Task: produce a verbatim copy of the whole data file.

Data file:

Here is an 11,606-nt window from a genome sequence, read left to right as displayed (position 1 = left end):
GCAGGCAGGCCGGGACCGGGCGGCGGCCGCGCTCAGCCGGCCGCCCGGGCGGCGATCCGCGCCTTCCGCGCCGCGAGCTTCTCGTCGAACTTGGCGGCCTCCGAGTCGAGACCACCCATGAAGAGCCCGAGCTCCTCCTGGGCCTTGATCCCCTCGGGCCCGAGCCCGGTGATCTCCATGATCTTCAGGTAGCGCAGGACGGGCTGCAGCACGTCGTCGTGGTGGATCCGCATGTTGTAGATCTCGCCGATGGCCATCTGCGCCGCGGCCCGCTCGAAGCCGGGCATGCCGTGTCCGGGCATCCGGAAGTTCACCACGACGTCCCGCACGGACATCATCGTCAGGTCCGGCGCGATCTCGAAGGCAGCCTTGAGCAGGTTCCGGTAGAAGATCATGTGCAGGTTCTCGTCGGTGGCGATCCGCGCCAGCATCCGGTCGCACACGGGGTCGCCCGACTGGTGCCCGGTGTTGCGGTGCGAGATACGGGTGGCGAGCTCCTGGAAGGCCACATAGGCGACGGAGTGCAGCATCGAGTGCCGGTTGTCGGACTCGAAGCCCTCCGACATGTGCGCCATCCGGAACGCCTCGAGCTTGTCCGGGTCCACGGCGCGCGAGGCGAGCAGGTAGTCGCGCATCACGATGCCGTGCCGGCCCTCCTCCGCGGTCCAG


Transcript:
Here is an 11,606-nt window from a genome sequence, read left to right as displayed (position 1 = left end):
GCAGGCAGGCCGGGACCGGGCGGCGGCCGCGCTCAGCCGGCCGCCCGGGCGGCGATCCGCGCCTTCCGCGCCGCGAGCTTCTCGTCGAACTTGGCGGCCTCCGAGTCGAGACCACCCATGAAGAGCCCGAGCTCCTCCTGGGCCTTGATCCCCTCGGGCCCGAGCCCGGTGATCTCCATGATCTTCAGGTAGCGCAGGACGGGCTGCAGCACGTCGTCGTGGTGGATCCGCATGTTGTAGATCTCGCCGATGGCCATCTGCGCCGCGGCCCGCTCGAAGCCGGGCATGCCGTGTCCGGGCATCCGGAAGTTCACCACGACGTCCCGCACGGACATCATCGTCAGGTCCGGCGCGATCTCGAAGGCAGCCTTGAGCAGGTTCCGGTAGAAGATCATGTGCAGGTTCTCGTCGGTGGCGATCCGCGCCAGCATCCGGTCGCACACGGGGTCGCCCGACTGGTGCCCGGTGTTGCGGTGCGAGATACGGGTGGCGAGCTCCTGGAAGGCCACATAGGCGACGGAGTGCAGCATCGAGTGCCGGTTGTCGGACTCGAAGCCCTCCGACATGTGCGCCATCCGGAACGCCTCGAGCTTGTCCGGGTCCACGGCGCGCGAGGCGAGCAGGTAGTCGCGCATCACGATGCCGTGCCGGCCCTCCTCCGCGGTCCAG